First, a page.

As part of Roofing Contractor's 25th anniversary, this is a glance back at some innovations, stumbles and events that give perspective to our current industry. There are many stories out there, and it's a challenge to dig so far back with all of the change that occurs, but here are a selection of updates and flashbacks on events that have shaped our industry. As we find more news about those that have graced these pages, we hope to keep readers informed with future updates on the projects, people and products profiled in the pages of Roofing Contractor.
Just VentingThe first issue, a combined September/October issue which launched in 1981, discussed a new approach to a problem that still inspires debate and controversy: ventilation. Parker and Mudgett, and architectural firm in Fort Myers, Fla., capped a square residential house with vent that went around the entire top third of the roof. It was an effort to release heat and moisture from the crawl space in the days before double-paned low-E windows, radiant barriers and house wraps.
He has used the technique several times and often puts the air conditioning units in the crawl space on pitched roofs. The insulation is part of the roof deck as air enters the soffits, travels through the raised decking and out through the vent. Even though roof ventilation is part of the building code, there is still debate in Florida about circulating hot, humid air under the roofing system. The private home featured in the article still stands, albeit with a few additions.
Time to ReflectIn 1982, advertisements in The Roofer touted something new called a ceramic roof coating. The product was inspired by roof paint - something common in the South during the 1950s and 1960s - and was designed to improve thermal performance with the properties of ceramic granules. The space shuttle that would later launch from Cape Canaveral featured ceramic tiles on the bottom to insulated the craft from the intense heat during re-entry into the Earth's atmosphere.
It turns out that the product's originator, Richard Ziebarth, was reading about those tiles when he had a "eureka" moment. Working with a chemist in the late 1970s, he formulated a white, durable coating that also acted as insulation. According to his son, Dave, the earliest use for the product was to insulate steam pipes, but customers in that market didn't buy much product. So the roof-painting contractor converted his fleet of trucks and built a plant in Inverness, Fla.
"We were going to be in any business that this ceramic technology would work on," says Dave Ziebarth, president of Insulated Coatings Corp. "I don't even think there was a reflectivity test back then. Emissivity was not something people said in 1982."
An early niche market centered on mobile homes, but the market expanded to include restoration of any number of roofs. In addition to avoiding the cost of a tearoff, the energy savings from a reflective roof were being recognized in the 1990s through Energy Star and other programs. Now building codes and tax breaks are feeding a huge growth in reflective coatings. Ziebarth has developed reinforcements and primers for coating EPDM roofs that fix seams, bring the thickness to 60 mils and make the coating reflective.
The market for reflective roofing has transformed from patch jobs into high-performing systems with 10-year guarantees. Benefits include saving money, energy and landfill space. In order to better promote the concept, the Reflective Roof Coating Institute held its first meeting at the International Roofing Expo in February. Even after all this time, Ziebarth is finding new applications for a bright idea.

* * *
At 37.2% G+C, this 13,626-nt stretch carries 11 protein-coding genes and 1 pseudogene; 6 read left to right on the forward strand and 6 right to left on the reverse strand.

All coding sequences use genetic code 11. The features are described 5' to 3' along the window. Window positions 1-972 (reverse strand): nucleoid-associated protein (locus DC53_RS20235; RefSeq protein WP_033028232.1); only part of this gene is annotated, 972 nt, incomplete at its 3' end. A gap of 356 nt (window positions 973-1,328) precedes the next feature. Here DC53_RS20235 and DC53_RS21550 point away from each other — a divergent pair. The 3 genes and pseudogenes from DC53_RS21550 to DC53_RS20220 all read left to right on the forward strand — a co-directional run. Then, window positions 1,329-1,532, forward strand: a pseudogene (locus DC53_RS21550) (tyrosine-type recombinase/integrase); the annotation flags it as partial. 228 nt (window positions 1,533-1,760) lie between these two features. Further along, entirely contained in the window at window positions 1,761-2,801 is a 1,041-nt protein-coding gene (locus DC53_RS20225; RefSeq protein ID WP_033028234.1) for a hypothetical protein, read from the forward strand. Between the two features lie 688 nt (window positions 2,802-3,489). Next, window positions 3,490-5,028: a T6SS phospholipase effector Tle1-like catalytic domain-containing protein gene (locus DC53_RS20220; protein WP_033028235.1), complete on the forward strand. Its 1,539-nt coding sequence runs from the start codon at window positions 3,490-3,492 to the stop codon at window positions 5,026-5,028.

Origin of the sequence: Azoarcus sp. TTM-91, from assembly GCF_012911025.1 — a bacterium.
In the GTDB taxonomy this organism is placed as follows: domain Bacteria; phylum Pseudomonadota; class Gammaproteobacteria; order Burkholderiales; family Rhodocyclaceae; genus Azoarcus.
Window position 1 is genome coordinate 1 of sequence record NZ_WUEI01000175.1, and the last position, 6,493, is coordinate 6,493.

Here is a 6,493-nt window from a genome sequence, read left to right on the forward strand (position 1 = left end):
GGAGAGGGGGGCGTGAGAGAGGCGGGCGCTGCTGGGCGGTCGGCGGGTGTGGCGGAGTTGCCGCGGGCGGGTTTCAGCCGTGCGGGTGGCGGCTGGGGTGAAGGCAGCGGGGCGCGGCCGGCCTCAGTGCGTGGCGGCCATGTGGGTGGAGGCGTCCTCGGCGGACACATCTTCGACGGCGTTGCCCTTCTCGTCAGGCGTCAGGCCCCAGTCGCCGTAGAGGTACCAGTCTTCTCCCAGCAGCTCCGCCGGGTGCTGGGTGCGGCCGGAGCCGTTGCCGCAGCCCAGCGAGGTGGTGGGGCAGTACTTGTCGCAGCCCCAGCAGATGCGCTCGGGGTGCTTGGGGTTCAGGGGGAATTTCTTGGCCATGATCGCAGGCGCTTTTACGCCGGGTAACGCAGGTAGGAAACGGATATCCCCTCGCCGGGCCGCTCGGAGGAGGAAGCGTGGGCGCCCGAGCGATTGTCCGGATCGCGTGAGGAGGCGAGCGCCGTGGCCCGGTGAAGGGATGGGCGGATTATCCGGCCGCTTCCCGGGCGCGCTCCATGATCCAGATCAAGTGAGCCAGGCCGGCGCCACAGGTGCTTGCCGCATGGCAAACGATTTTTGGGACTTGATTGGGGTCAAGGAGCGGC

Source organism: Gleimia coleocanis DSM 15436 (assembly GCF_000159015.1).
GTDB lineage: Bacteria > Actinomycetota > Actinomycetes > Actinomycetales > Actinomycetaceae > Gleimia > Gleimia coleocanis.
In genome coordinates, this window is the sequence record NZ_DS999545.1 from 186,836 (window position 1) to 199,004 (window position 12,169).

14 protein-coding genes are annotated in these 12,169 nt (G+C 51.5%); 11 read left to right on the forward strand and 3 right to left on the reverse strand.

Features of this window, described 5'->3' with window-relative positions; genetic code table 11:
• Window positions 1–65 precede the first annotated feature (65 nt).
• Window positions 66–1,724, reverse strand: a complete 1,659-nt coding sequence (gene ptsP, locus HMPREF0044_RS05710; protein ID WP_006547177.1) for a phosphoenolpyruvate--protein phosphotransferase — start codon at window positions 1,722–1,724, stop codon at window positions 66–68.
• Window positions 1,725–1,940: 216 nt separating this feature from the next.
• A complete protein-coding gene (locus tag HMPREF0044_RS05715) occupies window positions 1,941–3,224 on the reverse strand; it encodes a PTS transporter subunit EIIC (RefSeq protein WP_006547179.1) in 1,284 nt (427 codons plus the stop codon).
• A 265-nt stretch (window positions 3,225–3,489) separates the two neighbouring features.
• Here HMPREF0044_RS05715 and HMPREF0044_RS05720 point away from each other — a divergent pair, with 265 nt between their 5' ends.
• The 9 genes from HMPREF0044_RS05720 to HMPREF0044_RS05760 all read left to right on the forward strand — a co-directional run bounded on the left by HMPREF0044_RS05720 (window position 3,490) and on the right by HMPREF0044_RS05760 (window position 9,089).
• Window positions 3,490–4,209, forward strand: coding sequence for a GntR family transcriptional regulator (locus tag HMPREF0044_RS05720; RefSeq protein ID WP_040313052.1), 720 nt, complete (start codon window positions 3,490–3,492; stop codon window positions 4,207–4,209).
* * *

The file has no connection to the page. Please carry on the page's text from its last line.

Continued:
"We're just getting started," he says. "Now that everybody is buying into it, we have to pay attention to quality in the industry. We've got roof consultants bringing us business. It's remarkable what we're able to do for the end user."
Fallingwater (Inside)Famed architect Frank Lloyd Wright had numerous strengths, but roof details weren't one of them. His buildings' reputation for leaking roofs even reached his masterpiece, Fallingwater. Constructed in western Pennsylvania, this bold, angular construction was built over Bear Run creek. The flat concrete decks provided excellent views and dramatic lines, but were a bear to waterproof. Workers involved in the construction of the original house report mixing the concrete by hand and then shoveling it into forms, leaving the rounded tops on the parapets crooked but modern looking. The original roof was a built-up roof (BUR).
In February of 1988, Roofer reported on a 60 mil EPDM membrane by Goodyear being installed. Several areas received pavers and lead flashing. Ten years later, the pottery terrace was reroofed with an inverted roof membrane system (IRMA) by W.R. Grace. The two-ply system with rubberized asphalt mastic was given a drainage mat to direct moisture towards newly installed drains.
Focusing on Quality ControlWhen all tools were hand-powered and BUR was king, roofing was more of an art than a science. Sometimes three or four layers of some decent asphalt or coal tar can make up for shortfalls in design, training and even materials. But when oil prices shot up and the asphalt quality came down, single ply came in with a vengeance. Quality control became a mantra as fingers were pointed and new roofs were cut open to look for any voids between felts.
Endorsements trickled in over the years until, in 2001, the NRCA and the Asphalt Roofing Manufacturers Association (ARMA) worked together to produce a joint document that spells out standard practices needed to achieve a quality BUR or modified bitumen system. The booklet was released in 2004.